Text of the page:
Dear Future” is a monthly column that explores the rise of transformative entertainment and how it can be a foundational pillar, alongside psychedelics, in the field of mental health and wellness.
Raad Seraj is a technologist, angel investor, artist and advocate for emerging mental health therapies, including medical psychedelics. He spent a decade in impact technologies ranging from cancer research, climate tech, social entrepreneurship, and Software-As-A-Service (SAAS). To Seraj, technology is how we build systems, psychedelics is how we adapt to uncertainty, and art is how we connect to each other. His work aims to empower communities with both the tools and the wisdom to build a resilient future.
I met Seraj at a conference years ago and geeked out over impact projects, the future of exponential industries, and the importance of joy and laughter along the way. I love his newest project The Mission Club, an education platform that is democratizing angel investing and mobilizing new communities into the psychedelic ecosystem, and everything he pours his heart into.
In this interview, we discuss how technology can empower humanity, why network and community is the most powerful aspect of tech, and what the point of spiritual development is.
As an angel investor in psychedelic space and founder of Mission Club, you must know of many companies dealing with psychedelics and technology. As if being an entrepreneur isn’t hard enough, they need to create a new ecosystem to even start selling a product or service. It seems a bit overwhelming. What do you find is the key for success with these new companies focusing on such a new market?
The psychedelic space is just emerging from the underground. Fifty years of hibernation and forced globalization. It’s hard to predict where it’s going to go. Last year, what prompted the entire space to come overground has mostly been biotech, around classical psychedelics and their direct mechanism of action on the mind and human spirit.
As we mature and get beyond biotech and trying to claim space and patents, I think we’re going to see a whole other generation of technologies and business coming up as ancillary infrastructure around the substances. I think we haven’t fully explored what that means.
Technology generally makes things faster, cheaper, and better, whether in an incremental way or in a completely novel way. Neuroscience, neurotechnology, is where I think we’re going to see the most notable applications. Because mental health has been misunderstood, underfunded and under focused on, this is where technology can have a big part to play. Especially because we have much more immersive technologies. Understanding and creating immersive spaces is much better than it used to be.
What advice would you give to new entrepreneurs that are just coming into the mental health or psychedelic spaces, or both?
Try to understand who it is you’re serving. Who are your customers? What do they want? What do they need? And what exists already? Are you providing something incrementally better, or are you borrowing something that is completely novel?
What regulatory risk exists behind that? Is it a consumer product? Is it a product that will exist behind a paywall of some sort? A subscription-based product, or something like those services?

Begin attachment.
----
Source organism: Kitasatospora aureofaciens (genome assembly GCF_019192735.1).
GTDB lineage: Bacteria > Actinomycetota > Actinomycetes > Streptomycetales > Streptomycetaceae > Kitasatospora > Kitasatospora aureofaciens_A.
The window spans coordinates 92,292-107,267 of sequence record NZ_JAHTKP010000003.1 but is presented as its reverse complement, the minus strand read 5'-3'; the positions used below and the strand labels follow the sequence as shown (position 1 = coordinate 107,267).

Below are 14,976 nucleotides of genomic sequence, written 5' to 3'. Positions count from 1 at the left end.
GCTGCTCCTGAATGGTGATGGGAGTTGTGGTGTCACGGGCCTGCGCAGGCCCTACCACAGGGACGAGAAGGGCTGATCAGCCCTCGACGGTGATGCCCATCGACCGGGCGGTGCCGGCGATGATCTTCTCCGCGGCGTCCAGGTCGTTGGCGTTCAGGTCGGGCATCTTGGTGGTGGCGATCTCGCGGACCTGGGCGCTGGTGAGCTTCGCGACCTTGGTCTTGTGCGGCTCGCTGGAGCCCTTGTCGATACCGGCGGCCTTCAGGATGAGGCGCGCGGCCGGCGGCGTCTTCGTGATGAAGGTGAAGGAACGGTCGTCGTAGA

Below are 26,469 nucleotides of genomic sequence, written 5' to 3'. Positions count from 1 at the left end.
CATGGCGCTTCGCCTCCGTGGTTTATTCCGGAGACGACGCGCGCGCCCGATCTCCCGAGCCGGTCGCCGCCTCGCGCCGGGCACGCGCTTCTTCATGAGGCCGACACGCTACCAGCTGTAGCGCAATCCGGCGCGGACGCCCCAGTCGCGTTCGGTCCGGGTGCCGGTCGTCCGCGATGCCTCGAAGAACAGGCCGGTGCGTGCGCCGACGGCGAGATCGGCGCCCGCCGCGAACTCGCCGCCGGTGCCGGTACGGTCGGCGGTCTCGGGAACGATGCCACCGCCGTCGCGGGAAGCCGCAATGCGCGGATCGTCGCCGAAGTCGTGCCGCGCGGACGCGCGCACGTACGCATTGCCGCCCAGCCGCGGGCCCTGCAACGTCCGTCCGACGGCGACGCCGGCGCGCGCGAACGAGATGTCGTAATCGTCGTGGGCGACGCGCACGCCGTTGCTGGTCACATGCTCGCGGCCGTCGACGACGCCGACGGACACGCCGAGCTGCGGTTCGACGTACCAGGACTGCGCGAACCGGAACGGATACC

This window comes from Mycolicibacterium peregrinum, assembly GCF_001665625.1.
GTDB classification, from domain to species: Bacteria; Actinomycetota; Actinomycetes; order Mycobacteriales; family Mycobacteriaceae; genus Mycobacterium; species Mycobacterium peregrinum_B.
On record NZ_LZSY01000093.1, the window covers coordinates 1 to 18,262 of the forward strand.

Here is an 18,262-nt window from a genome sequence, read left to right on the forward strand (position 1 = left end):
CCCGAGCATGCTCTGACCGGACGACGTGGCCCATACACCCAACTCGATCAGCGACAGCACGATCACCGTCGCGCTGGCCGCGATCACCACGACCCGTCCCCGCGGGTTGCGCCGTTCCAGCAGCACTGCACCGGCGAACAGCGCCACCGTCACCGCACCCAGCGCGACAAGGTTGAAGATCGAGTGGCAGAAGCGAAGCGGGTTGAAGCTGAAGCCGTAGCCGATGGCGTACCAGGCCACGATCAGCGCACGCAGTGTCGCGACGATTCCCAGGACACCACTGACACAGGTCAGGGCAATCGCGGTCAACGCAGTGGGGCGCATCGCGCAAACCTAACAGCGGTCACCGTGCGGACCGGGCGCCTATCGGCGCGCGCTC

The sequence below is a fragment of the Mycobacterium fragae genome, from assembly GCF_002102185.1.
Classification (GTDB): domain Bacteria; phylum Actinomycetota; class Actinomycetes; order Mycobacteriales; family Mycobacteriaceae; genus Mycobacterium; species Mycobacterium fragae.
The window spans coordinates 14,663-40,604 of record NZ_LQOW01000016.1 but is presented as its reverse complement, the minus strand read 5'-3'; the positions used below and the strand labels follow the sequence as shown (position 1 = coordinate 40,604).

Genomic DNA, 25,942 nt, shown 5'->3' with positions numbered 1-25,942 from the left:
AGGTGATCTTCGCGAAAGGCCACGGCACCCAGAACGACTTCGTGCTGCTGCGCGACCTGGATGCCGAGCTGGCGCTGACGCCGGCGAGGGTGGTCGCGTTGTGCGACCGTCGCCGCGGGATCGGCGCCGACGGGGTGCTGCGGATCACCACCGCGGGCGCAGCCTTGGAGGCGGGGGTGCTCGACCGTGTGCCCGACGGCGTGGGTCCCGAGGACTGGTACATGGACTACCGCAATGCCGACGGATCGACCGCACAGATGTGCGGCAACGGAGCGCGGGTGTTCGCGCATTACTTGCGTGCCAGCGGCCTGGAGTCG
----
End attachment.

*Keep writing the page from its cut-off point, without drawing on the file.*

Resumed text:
There’s this irrational exuberance that existed the last two years, understandably so. But as we mature as a community, as a space, it’s very important to understand what value you are actually providing. Are you in a crowded space or not? If you’re doing something completely novel, the risks are going to be very different.
Your new podcast, The Minority Trip Report, centers underrepresented views and lived experiences with mental health and the emerging psychedelic sector. Technology and software specifically has the ability to produce products that are much more accessible than most therapies. Where else do you see the ability to diversify and create more equitable solutions?
There’s a quote that says “Any sufficiently developed technology is indistinguishable from magic.” It really does open up new dimensions, new ways of seeing and experiencing things. But technology alone is not enough.
Technology is just an amplifier of intent. Without providing the cultural scaffolding around it, how do you discern a good experience from a bad one? How do you educate your customers and community? Obviously some technologies are better than others. But over all, culture does not evolve at the pace of technology. Sooner or later, people are going to use or abuse it. So how do you enable communities and people to use it as best as possible? Even the best neurotechnology in the world cannot help you understand the function of meditation if you don’t understand how to slow down and take space. You can’t make space for yourself if you don’t know how. No caliber of fancy tech will solve that.
How can psychedelic and tech companies address this problem?
You can define technologies as hardware or software, but the most powerful technology is our network layer on top of it. So how do you do that? How do you build critical mass and a virtuous cycle, where people can enable each other while using that service? You can empower the network with education, with enablement, or whatever other resource you want to use. The network layer is the most powerful aspect of any technology. Any device that’s going to have a tangible impact is going to have some level of network enablement built into it.
If there was a community gamifying the experience with leadership boards, meetups, or educational spaces, it would be very different. I don’t see that in the neurotech space.